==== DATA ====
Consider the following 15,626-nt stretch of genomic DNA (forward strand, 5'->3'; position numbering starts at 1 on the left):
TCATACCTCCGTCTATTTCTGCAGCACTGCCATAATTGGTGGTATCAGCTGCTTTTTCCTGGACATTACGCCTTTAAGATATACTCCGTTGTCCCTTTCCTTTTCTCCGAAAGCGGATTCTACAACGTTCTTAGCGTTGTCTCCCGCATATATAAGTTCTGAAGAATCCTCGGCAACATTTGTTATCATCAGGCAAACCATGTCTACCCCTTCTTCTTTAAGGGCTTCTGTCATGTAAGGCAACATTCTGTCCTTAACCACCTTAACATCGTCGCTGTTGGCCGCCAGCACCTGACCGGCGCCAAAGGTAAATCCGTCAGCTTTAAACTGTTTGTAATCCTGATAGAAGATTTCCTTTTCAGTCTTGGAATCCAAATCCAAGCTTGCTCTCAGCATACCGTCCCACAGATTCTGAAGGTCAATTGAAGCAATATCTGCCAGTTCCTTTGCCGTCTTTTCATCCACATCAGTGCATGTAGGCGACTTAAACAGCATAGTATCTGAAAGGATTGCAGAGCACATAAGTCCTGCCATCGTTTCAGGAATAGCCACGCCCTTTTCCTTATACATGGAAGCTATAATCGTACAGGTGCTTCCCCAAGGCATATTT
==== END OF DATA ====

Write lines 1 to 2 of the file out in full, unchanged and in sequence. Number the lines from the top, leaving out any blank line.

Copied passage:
Consider the following 15,626-nt stretch of genomic DNA (forward strand, 5'->3'; position numbering starts at 1 on the left):
TCATACCTCCGTCTATTTCTGCAGCACTGCCATAATTGGTGGTATCAGCTGCTTTTTCCTGGACATTACGCCTTTAAGATATACTCCGTTGTCCCTTTCCTTTTCTCCGAAAGCGGATTCTACAACGTTCTTAGCGTTGTCTCCCGCATATATAAGTTCTGAAGAATCCTCGGCAACATTTGTTATCATCAGGCAAACCATGTCTACCCCTTCTTCTTTAAGGGCTTCTGTCATGTAAGGCAACATTCTGTCCTTAACCACCTTAACATCGTCGCTGTTGGCCGCCAGCACCTGACCGGCGCCAAAGGTAAATCCGTCAGCTTTAAACTGTTTGTAATCCTGATAGAAGATTTCCTTTTCAGTCTTGGAATCCAAATCCAAGCTTGCTCTCAGCATACCGTCCCACAGATTCTGAAGGTCAATTGAAGCAATATCTGCCAGTTCCTTTGCCGTCTTTTCATCCACATCAGTGCATGTAGGCGACTTAAACAGCATAGTATCTGAAAGGATTGCAGAGCACATAAGTCCTGCCATCGTTTCAGGAATAGCCACGCCCTTTTCCTTATACATGGAAGCTATAATCGTACAGGTGCTTCCCCAAGGCATATTT